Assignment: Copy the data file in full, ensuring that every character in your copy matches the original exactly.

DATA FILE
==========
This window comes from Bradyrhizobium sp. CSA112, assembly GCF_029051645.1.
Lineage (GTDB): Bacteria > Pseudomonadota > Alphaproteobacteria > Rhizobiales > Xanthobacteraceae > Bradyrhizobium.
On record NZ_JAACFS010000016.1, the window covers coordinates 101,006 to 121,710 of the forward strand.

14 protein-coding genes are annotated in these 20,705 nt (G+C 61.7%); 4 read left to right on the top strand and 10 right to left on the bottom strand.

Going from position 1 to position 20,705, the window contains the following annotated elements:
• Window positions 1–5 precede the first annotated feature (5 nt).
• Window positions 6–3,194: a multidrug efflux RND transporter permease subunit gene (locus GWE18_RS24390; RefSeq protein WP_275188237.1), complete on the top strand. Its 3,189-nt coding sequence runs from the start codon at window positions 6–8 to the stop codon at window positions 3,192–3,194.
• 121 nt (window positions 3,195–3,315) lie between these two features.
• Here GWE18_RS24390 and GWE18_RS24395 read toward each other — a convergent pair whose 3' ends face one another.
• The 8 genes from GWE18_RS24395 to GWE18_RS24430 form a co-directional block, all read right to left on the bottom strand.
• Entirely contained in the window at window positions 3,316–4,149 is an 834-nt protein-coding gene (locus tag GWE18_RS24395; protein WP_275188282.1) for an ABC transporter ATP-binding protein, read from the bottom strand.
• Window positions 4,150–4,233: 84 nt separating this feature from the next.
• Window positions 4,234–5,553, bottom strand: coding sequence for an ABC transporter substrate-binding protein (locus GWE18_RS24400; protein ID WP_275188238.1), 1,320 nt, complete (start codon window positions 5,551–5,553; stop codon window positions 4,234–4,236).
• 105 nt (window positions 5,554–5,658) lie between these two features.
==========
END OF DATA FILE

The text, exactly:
This window comes from Bradyrhizobium sp. CSA112, assembly GCF_029051645.1.
Lineage (GTDB): Bacteria > Pseudomonadota > Alphaproteobacteria > Rhizobiales > Xanthobacteraceae > Bradyrhizobium.
On record NZ_JAACFS010000016.1, the window covers coordinates 101,006 to 121,710 of the forward strand.

14 protein-coding genes are annotated in these 20,705 nt (G+C 61.7%); 4 read left to right on the top strand and 10 right to left on the bottom strand.

Going from position 1 to position 20,705, the window contains the following annotated elements:
• Window positions 1–5 precede the first annotated feature (5 nt).
• Window positions 6–3,194: a multidrug efflux RND transporter permease subunit gene (locus GWE18_RS24390; RefSeq protein WP_275188237.1), complete on the top strand. Its 3,189-nt coding sequence runs from the start codon at window positions 6–8 to the stop codon at window positions 3,192–3,194.
• 121 nt (window positions 3,195–3,315) lie between these two features.
• Here GWE18_RS24390 and GWE18_RS24395 read toward each other — a convergent pair whose 3' ends face one another.
• The 8 genes from GWE18_RS24395 to GWE18_RS24430 form a co-directional block, all read right to left on the bottom strand.
• Entirely contained in the window at window positions 3,316–4,149 is an 834-nt protein-coding gene (locus tag GWE18_RS24395; protein WP_275188282.1) for an ABC transporter ATP-binding protein, read from the bottom strand.
• Window positions 4,150–4,233: 84 nt separating this feature from the next.
• Window positions 4,234–5,553, bottom strand: coding sequence for an ABC transporter substrate-binding protein (locus GWE18_RS24400; protein ID WP_275188238.1), 1,320 nt, complete (start codon window positions 5,551–5,553; stop codon window positions 4,234–4,236).
• 105 nt (window positions 5,554–5,658) lie between these two features.